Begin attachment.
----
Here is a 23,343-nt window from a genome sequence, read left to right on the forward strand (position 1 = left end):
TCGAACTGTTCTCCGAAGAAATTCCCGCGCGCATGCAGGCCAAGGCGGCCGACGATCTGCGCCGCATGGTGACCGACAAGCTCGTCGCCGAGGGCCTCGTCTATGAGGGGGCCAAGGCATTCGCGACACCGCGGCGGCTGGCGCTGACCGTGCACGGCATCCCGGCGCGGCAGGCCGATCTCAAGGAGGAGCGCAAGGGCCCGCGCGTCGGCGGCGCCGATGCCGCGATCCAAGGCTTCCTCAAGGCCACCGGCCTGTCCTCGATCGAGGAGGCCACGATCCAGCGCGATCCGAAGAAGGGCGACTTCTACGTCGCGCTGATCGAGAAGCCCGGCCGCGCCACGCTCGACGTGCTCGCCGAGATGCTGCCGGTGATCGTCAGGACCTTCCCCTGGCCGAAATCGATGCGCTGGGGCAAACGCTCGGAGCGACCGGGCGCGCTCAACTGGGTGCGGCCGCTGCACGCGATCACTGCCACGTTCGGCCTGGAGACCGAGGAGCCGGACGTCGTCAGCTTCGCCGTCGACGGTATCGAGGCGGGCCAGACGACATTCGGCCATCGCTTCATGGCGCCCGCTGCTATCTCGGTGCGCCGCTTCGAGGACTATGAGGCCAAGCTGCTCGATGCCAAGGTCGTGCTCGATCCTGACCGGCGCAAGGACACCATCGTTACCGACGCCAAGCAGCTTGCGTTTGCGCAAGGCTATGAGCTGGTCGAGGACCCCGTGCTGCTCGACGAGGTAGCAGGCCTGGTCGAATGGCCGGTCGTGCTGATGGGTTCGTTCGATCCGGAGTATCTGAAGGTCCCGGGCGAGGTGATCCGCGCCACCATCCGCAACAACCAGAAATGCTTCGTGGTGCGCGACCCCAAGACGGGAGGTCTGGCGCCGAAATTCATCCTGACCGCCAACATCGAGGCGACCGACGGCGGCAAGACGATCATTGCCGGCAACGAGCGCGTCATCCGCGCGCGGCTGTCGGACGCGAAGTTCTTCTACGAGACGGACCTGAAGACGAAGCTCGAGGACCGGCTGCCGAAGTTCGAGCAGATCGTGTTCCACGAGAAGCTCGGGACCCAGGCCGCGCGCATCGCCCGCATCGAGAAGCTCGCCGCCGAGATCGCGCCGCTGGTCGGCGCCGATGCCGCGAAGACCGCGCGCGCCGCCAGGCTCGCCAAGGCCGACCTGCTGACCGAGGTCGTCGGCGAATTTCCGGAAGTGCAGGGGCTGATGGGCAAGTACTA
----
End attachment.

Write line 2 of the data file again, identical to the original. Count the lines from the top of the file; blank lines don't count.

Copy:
TCGAACTGTTCTCCGAAGAAATTCCCGCGCGCATGCAGGCCAAGGCGGCCGACGATCTGCGCCGCATGGTGACCGACAAGCTCGTCGCCGAGGGCCTCGTCTATGAGGGGGCCAAGGCATTCGCGACACCGCGGCGGCTGGCGCTGACCGTGCACGGCATCCCGGCGCGGCAGGCCGATCTCAAGGAGGAGCGCAAGGGCCCGCGCGTCGGCGGCGCCGATGCCGCGATCCAAGGCTTCCTCAAGGCCACCGGCCTGTCCTCGATCGAGGAGGCCACGATCCAGCGCGATCCGAAGAAGGGCGACTTCTACGTCGCGCTGATCGAGAAGCCCGGCCGCGCCACGCTCGACGTGCTCGCCGAGATGCTGCCGGTGATCGTCAGGACCTTCCCCTGGCCGAAATCGATGCGCTGGGGCAAACGCTCGGAGCGACCGGGCGCGCTCAACTGGGTGCGGCCGCTGCACGCGATCACTGCCACGTTCGGCCTGGAGACCGAGGAGCCGGACGTCGTCAGCTTCGCCGTCGACGGTATCGAGGCGGGCCAGACGACATTCGGCCATCGCTTCATGGCGCCCGCTGCTATCTCGGTGCGCCGCTTCGAGGACTATGAGGCCAAGCTGCTCGATGCCAAGGTCGTGCTCGATCCTGACCGGCGCAAGGACACCATCGTTACCGACGCCAAGCAGCTTGCGTTTGCGCAAGGCTATGAGCTGGTCGAGGACCCCGTGCTGCTCGACGAGGTAGCAGGCCTGGTCGAATGGCCGGTCGTGCTGATGGGTTCGTTCGATCCGGAGTATCTGAAGGTCCCGGGCGAGGTGATCCGCGCCACCATCCGCAACAACCAGAAATGCTTCGTGGTGCGCGACCCCAAGACGGGAGGTCTGGCGCCGAAATTCATCCTGACCGCCAACATCGAGGCGACCGACGGCGGCAAGACGATCATTGCCGGCAACGAGCGCGTCATCCGCGCGCGGCTGTCGGACGCGAAGTTCTTCTACGAGACGGACCTGAAGACGAAGCTCGAGGACCGGCTGCCGAAGTTCGAGCAGATCGTGTTCCACGAGAAGCTCGGGACCCAGGCCGCGCGCATCGCCCGCATCGAGAAGCTCGCCGCCGAGATCGCGCCGCTGGTCGGCGCCGATGCCGCGAAGACCGCGCGCGCCGCCAGGCTCGCCAAGGCCGACCTGCTGACCGAGGTCGTCGGCGAATTTCCGGAAGTGCAGGGGCTGATGGGCAAGTACTA